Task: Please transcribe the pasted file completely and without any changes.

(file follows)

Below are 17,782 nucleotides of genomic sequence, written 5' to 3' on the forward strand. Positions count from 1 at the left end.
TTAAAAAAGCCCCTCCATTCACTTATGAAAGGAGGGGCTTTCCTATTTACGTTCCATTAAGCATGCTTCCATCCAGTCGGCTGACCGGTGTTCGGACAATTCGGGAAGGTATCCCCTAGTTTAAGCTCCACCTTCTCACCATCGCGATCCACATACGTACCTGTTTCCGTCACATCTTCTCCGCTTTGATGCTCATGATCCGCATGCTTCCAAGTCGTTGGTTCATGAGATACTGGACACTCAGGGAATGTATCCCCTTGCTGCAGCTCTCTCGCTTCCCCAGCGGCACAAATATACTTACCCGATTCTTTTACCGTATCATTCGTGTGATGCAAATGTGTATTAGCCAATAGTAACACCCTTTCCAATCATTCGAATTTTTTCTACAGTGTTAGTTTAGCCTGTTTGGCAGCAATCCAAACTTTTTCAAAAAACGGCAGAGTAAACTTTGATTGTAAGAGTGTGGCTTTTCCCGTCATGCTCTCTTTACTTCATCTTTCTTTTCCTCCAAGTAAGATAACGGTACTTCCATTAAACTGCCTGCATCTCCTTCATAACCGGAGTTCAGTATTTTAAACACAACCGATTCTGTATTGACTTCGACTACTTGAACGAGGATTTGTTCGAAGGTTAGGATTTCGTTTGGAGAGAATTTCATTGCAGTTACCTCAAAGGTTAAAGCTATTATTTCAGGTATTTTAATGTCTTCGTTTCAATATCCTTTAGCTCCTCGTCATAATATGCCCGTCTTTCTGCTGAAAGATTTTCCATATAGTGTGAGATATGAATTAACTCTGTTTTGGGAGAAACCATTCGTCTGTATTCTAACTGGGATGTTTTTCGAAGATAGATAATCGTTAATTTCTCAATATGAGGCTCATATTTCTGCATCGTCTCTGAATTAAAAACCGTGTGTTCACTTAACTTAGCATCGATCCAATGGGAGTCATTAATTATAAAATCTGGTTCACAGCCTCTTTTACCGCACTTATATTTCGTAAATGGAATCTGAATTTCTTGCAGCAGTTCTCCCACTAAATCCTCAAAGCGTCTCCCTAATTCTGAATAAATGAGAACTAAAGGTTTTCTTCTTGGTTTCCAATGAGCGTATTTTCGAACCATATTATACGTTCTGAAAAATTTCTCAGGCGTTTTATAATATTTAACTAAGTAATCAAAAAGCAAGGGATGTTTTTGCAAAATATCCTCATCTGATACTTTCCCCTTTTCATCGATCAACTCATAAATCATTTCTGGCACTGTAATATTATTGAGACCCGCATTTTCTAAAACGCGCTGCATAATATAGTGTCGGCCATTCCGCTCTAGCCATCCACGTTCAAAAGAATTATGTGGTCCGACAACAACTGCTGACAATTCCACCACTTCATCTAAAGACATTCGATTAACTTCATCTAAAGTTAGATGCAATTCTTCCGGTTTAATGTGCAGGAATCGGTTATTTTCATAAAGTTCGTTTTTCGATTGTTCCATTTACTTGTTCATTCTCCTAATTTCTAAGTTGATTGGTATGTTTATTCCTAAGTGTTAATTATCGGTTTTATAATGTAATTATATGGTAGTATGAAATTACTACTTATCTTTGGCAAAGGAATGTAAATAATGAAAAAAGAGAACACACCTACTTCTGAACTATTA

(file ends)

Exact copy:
Below are 17,782 nucleotides of genomic sequence, written 5' to 3' on the forward strand. Positions count from 1 at the left end.
TTAAAAAAGCCCCTCCATTCACTTATGAAAGGAGGGGCTTTCCTATTTACGTTCCATTAAGCATGCTTCCATCCAGTCGGCTGACCGGTGTTCGGACAATTCGGGAAGGTATCCCCTAGTTTAAGCTCCACCTTCTCACCATCGCGATCCACATACGTACCTGTTTCCGTCACATCTTCTCCGCTTTGATGCTCATGATCCGCATGCTTCCAAGTCGTTGGTTCATGAGATACTGGACACTCAGGGAATGTATCCCCTTGCTGCAGCTCTCTCGCTTCCCCAGCGGCACAAATATACTTACCCGATTCTTTTACCGTATCATTCGTGTGATGCAAATGTGTATTAGCCAATAGTAACACCCTTTCCAATCATTCGAATTTTTTCTACAGTGTTAGTTTAGCCTGTTTGGCAGCAATCCAAACTTTTTCAAAAAACGGCAGAGTAAACTTTGATTGTAAGAGTGTGGCTTTTCCCGTCATGCTCTCTTTACTTCATCTTTCTTTTCCTCCAAGTAAGATAACGGTACTTCCATTAAACTGCCTGCATCTCCTTCATAACCGGAGTTCAGTATTTTAAACACAACCGATTCTGTATTGACTTCGACTACTTGAACGAGGATTTGTTCGAAGGTTAGGATTTCGTTTGGAGAGAATTTCATTGCAGTTACCTCAAAGGTTAAAGCTATTATTTCAGGTATTTTAATGTCTTCGTTTCAATATCCTTTAGCTCCTCGTCATAATATGCCCGTCTTTCTGCTGAAAGATTTTCCATATAGTGTGAGATATGAATTAACTCTGTTTTGGGAGAAACCATTCGTCTGTATTCTAACTGGGATGTTTTTCGAAGATAGATAATCGTTAATTTCTCAATATGAGGCTCATATTTCTGCATCGTCTCTGAATTAAAAACCGTGTGTTCACTTAACTTAGCATCGATCCAATGGGAGTCATTAATTATAAAATCTGGTTCACAGCCTCTTTTACCGCACTTATATTTCGTAAATGGAATCTGAATTTCTTGCAGCAGTTCTCCCACTAAATCCTCAAAGCGTCTCCCTAATTCTGAATAAATGAGAACTAAAGGTTTTCTTCTTGGTTTCCAATGAGCGTATTTTCGAACCATATTATACGTTCTGAAAAATTTCTCAGGCGTTTTATAATATTTAACTAAGTAATCAAAAAGCAAGGGATGTTTTTGCAAAATATCCTCATCTGATACTTTCCCCTTTTCATCGATCAACTCATAAATCATTTCTGGCACTGTAATATTATTGAGACCCGCATTTTCTAAAACGCGCTGCATAATATAGTGTCGGCCATTCCGCTCTAGCCATCCACGTTCAAAAGAATTATGTGGTCCGACAACAACTGCTGACAATTCCACCACTTCATCTAAAGACATTCGATTAACTTCATCTAAAGTTAGATGCAATTCTTCCGGTTTAATGTGCAGGAATCGGTTATTTTCATAAAGTTCGTTTTTCGATTGTTCCATTTACTTGTTCATTCTCCTAATTTCTAAGTTGATTGGTATGTTTATTCCTAAGTGTTAATTATCGGTTTTATAATGTAATTATATGGTAGTATGAAATTACTACTTATCTTTGGCAAAGGAATGTAAATAATGAAAAAAGAGAACACACCTACTTCTGAACTATTA